Rail giant Go-Ahead faces £ 74million lawsuit over overcharging allegations

The lawsuit against Govia Thameslink Railway, which also operates Great Northern and Southern services, will be brought before the Competition Appeal Tribunal this week by consumer activist Justin Gutmann.

Gutmann obtained legal permission last month to bring a class action lawsuit against Govia and two other rail operators – the Southwestern and Southeastern Rail Franchises – for compensation worth up to £ 93million sterling.

The claim alleges that passengers did not have sufficient access to so-called ‘border fares’ – under which travelers holding a London Travelcard should be offered discounted tickets taking them from the outer limit from any area covered by the card to their final destination.

This effectively prevents London commuters from being charged twice for overlapping sections on the same route.

It is alleged that the companies have not made the “border fares” sufficiently available for Travelcard holders to purchase, nor have they made their existence fully known to passengers.

Some 240 million journeys since November 2015 could have benefited from border tariffs if travelers had known about them, it is claimed.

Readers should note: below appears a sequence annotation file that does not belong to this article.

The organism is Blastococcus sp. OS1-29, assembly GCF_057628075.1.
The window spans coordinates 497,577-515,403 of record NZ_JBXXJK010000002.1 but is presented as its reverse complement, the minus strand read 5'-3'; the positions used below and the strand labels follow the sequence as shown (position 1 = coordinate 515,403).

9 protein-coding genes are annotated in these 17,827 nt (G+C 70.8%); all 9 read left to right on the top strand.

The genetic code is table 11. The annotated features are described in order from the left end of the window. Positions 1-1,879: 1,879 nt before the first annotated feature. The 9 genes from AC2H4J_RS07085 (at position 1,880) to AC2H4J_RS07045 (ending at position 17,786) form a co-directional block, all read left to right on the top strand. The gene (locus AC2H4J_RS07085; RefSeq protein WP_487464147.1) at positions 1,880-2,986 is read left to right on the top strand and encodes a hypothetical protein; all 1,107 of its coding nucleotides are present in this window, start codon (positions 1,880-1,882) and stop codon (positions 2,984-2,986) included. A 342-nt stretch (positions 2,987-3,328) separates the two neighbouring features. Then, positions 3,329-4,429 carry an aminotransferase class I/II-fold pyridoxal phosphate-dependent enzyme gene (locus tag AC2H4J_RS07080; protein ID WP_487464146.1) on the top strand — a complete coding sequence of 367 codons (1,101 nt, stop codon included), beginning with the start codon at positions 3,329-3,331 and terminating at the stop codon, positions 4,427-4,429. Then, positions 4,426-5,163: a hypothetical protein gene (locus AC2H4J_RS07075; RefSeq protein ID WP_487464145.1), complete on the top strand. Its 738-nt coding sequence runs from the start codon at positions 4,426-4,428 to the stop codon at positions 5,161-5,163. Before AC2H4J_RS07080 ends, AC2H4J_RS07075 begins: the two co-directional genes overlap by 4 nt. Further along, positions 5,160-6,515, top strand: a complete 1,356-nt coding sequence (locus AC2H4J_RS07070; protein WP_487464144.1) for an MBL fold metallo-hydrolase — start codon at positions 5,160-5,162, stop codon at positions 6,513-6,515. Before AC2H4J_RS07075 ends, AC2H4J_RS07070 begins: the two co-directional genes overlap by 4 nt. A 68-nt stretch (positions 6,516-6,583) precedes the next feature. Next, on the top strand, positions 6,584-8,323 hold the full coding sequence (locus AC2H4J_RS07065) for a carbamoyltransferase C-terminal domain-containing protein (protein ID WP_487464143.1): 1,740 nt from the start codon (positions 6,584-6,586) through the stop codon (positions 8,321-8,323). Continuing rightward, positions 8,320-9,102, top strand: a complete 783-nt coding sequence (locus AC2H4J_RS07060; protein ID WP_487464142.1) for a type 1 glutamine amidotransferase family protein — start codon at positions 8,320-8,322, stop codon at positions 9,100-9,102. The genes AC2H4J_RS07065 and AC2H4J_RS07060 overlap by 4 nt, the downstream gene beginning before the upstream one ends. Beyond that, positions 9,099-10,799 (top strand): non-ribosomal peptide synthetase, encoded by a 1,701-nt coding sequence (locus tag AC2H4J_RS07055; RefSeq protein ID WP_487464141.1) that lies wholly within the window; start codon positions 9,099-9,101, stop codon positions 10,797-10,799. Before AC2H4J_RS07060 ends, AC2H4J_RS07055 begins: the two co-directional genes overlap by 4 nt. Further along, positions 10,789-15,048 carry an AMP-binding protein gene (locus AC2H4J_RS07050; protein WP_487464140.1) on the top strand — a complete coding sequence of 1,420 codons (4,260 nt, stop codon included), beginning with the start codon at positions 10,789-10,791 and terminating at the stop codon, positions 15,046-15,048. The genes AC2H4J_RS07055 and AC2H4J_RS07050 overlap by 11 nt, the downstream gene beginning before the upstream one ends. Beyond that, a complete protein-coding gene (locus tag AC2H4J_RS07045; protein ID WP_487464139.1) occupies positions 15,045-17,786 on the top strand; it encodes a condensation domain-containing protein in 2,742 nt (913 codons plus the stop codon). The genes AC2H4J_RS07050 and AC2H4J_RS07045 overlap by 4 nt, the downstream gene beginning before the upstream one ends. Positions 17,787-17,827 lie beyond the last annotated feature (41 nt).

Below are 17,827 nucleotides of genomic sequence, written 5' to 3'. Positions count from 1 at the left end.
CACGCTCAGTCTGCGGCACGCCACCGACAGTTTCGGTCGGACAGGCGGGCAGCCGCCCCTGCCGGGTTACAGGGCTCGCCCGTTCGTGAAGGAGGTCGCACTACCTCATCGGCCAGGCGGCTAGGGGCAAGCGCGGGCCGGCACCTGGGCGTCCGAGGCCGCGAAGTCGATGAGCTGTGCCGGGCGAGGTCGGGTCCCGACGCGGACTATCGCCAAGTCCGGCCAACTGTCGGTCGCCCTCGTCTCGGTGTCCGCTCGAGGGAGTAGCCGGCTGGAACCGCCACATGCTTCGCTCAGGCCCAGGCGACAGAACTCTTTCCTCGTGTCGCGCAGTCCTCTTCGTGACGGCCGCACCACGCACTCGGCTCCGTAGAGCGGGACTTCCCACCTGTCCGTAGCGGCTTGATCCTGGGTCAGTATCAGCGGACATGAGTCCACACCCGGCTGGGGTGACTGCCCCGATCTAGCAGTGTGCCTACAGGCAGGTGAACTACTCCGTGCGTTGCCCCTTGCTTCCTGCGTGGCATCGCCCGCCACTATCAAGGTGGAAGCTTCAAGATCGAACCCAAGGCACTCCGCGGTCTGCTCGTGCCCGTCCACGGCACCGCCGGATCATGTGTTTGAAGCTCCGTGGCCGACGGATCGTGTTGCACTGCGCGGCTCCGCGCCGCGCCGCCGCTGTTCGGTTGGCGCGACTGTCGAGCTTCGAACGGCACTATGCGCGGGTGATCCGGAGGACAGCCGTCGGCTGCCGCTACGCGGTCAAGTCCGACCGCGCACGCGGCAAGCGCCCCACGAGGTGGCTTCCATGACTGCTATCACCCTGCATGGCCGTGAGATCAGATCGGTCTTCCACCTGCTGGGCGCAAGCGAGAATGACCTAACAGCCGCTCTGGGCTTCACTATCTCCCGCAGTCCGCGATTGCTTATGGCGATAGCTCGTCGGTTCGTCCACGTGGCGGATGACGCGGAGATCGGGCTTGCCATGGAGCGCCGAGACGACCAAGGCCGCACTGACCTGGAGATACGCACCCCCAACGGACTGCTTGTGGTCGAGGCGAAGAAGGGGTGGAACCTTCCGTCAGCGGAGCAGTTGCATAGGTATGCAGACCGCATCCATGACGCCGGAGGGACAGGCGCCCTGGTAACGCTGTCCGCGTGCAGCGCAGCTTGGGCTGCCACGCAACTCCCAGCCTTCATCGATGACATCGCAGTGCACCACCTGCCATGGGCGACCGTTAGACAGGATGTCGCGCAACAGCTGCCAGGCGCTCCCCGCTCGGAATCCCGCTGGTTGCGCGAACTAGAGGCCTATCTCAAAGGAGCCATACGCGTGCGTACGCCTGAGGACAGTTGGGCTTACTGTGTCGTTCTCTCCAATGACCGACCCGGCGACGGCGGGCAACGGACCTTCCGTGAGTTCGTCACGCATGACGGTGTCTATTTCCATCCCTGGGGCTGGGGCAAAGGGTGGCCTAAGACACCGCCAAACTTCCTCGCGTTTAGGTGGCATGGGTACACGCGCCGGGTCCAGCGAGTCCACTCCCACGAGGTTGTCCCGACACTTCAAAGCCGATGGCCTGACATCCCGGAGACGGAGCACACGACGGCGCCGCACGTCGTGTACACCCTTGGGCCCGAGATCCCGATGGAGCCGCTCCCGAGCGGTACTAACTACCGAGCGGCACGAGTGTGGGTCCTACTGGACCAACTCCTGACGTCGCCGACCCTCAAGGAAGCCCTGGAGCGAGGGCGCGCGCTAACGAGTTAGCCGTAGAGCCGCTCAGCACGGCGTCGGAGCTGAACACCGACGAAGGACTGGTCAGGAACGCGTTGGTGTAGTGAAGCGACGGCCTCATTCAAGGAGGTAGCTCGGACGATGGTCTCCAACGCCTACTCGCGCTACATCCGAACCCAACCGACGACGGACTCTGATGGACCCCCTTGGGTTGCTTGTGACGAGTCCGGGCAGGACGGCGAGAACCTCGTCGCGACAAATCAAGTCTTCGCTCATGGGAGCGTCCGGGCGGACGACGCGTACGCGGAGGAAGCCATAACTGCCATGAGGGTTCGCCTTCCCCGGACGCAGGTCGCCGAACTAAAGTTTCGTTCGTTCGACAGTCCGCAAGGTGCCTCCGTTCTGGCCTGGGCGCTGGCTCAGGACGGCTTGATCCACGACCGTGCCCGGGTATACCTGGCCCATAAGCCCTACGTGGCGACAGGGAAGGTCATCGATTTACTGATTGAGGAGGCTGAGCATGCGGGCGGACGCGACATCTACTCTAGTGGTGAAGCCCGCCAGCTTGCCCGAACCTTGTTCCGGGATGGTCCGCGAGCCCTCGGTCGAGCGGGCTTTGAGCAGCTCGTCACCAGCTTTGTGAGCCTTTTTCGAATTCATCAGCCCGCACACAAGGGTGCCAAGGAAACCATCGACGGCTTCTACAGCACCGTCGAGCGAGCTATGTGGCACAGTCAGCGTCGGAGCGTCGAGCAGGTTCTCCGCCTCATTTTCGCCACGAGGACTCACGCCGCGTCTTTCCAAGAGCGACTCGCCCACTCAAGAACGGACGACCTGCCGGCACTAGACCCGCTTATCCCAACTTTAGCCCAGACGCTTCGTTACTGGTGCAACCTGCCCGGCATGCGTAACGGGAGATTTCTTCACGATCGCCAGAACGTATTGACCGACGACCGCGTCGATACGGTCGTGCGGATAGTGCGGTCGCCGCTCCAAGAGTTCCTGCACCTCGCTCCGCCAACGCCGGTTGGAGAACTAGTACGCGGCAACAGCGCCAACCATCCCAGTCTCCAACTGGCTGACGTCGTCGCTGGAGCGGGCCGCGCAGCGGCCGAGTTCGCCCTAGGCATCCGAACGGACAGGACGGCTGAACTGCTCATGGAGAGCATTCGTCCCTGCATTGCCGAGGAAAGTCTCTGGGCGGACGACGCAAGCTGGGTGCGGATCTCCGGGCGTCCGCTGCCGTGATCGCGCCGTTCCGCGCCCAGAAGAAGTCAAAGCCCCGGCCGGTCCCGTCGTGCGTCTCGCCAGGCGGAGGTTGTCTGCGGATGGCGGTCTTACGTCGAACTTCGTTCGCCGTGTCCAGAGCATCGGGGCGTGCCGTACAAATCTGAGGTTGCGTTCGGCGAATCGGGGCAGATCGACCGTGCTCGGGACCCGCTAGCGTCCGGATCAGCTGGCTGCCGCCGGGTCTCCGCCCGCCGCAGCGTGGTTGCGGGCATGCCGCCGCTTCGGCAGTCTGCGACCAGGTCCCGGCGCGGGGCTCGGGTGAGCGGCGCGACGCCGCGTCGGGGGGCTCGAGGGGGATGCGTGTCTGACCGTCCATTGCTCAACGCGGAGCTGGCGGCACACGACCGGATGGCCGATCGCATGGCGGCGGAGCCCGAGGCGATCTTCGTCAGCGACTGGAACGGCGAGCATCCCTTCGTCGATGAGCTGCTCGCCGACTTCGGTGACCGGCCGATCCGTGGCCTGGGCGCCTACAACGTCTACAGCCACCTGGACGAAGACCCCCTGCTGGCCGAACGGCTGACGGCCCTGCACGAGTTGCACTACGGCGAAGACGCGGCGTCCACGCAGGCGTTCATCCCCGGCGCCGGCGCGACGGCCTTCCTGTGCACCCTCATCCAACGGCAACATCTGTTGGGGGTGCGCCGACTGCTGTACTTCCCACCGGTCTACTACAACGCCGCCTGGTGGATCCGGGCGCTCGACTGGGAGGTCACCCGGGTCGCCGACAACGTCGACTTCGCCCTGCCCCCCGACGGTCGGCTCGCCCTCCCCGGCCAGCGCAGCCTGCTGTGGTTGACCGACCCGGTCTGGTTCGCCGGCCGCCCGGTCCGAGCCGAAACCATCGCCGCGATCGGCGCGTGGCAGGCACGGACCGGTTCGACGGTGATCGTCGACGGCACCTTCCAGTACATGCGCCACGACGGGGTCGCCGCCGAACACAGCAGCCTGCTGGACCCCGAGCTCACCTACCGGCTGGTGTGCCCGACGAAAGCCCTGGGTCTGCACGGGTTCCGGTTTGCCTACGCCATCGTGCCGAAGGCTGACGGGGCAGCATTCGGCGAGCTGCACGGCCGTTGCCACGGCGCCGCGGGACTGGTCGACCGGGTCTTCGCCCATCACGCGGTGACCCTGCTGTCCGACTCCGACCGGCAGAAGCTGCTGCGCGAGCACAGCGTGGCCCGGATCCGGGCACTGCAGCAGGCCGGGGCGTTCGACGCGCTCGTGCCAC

A spokesperson for GTR said: “We are aware of this proposed claim. If the claim progresses, we will present our observations to the court in due course. ”

Great Northern serves destinations such as Cambridge, Peterborough, King’s Lynn and Ely while Thameslink is a key suburban line to central London connecting Brighton, St Albans, Bedford, East Grinstead and Luton Airport.

Southern serves destinations such as Brighton, Hastings, Portsmouth, Southampton, Eastbourne and Milton Keynes.

Retired Gutmann, who spent eight years working for the London Underground before becoming head of research for Citizens’ Advice, jointly charged law firms Charles Lyndon and Hausfeld & Co in connection with the claim.

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